FEMA Continues to Support State of Missouri as Flooding Continues

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Release date: 
April 26, 2011
Release Number: 
R7-11-012

KANSAS CITY, Mo. -- With more rain forecast to impact parts of Missouri and crests on some rivers still days away, staff at the Federal Emergency Management Agency's (FEMA) Region VII office continue to coordinate with state officials in Missouri as they respond to high water on area rivers, particularly in southeast Missouri.

"It appears the threat of heavy rain and flooding is not over. Residents should continue to be on heightened alert, be prepared, and stay informed," said FEMA Region VII Administrator Beth Freeman. "As evident in St. Louis this weekend, being prepared and having a plan saves lives and prevents injuries. We have been in constant contact with the Missouri State Emergency Management Agency (SEMA) since the severe weather hit and we continue to monitor the forecast for additional heavy rain and flooding. We stand ready to assist if requested."

On Monday, at the request of the state, FEMA deployed a state liaison officer to the State Emergency Operation Center in Jefferson City. This key position helps bridge communications between the state and other federal partners.

When flooding occurs, the first responders are local emergency and public works personnel, volunteers, humanitarian organizations, and numerous private interest groups. This collection of agencies helps provide emergency assistance required to protect the public's health and safety to meet immediate needs.

FEMA has pre-staged emergency commodities across the United States should they be needed to support state and local emergency response operations. In addition, FEMA has staff on standby in the event that the state requests assistance.

In the event of flooding, residents should follow the instructions of state and local officials and listen to local radio or TV stations for updated emergency information related to severe weather and flooding.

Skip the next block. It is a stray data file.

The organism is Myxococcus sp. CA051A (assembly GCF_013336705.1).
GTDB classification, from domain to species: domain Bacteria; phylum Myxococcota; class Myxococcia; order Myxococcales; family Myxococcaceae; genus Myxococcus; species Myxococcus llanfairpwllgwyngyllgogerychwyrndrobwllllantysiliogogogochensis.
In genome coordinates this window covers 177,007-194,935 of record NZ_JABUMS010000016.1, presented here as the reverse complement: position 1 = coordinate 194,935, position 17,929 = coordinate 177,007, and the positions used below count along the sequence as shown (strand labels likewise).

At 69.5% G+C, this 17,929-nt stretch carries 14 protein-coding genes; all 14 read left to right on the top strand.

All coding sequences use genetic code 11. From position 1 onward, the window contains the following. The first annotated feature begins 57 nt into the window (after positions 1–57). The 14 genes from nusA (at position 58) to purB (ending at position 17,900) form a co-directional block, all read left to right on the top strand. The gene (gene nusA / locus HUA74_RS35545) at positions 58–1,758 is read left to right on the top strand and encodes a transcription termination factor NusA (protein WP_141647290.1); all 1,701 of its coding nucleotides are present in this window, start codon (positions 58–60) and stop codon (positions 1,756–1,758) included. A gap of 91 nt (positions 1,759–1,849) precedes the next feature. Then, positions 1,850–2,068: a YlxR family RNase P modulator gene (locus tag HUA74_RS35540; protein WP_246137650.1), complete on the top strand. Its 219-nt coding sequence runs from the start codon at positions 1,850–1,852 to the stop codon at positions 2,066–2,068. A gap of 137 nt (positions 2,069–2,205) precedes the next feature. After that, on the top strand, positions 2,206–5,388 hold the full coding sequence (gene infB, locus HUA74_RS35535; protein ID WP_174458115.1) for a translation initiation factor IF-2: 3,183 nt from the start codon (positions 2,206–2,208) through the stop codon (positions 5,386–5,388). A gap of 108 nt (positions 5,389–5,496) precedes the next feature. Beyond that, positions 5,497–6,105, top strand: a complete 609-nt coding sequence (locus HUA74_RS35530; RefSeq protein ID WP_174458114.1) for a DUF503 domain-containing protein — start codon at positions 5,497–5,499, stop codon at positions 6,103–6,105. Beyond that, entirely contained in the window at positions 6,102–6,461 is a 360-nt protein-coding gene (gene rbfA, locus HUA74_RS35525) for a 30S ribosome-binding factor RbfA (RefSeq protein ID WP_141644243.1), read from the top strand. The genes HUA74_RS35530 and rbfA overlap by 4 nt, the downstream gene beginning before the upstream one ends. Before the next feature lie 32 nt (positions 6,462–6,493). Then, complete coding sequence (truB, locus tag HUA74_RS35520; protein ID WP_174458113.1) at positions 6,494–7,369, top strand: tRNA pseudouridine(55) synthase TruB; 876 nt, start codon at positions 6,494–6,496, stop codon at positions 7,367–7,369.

IMPORTANT FLOOD SAFETY TIPS

  • Do not drive or walk through floodwater. Drowning is the number one cause of flood deaths which occur after individuals drive or walk through floodwater. Turn around and find an alternate route if a road is flooded; it is almost always more dangerous than it appears.
  • Create an evacuation plan before flooding occurs.
  • Discuss flood plans with your family; everyone should know what to do in case family members are not together when a flood occurs.
  • Evacuate immediately if advised to do so.
  • Keep emergency supplies on hand, such as non-perishable food, medicine, maps, a flashlight and first-aid kit.
  • Use extreme caution when returning to flood damaged homes or businesses.
  • Become familiar with the terms that are used to identify flooding hazards:
    Flood Watch: Flooding is possible. Tune in to NOAA Weather Radio, commercial radio, or television for information.
    Flood Warning: Flooding is occurring or will occur soon; if advised to evacuate, do so immediately.
    Flash Flood Watch: Rapid rises on streams and rivers are possible. Be prepared to move to higher ground; listen to NOAA Weather Radio, commercial radio, or television for information.
    Flash Flood Warning: Rapid rises on streams and rivers are occurring; seek higher ground on foot immediately.
  • The National Weather Service is the official source for weather watches and warnings.

For more information on being prepared for disaster and flood preparedness and safety, visit Ready.gov

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Last Updated: 
July 19, 2012 - 23:02
State/Tribal Government or Region: 
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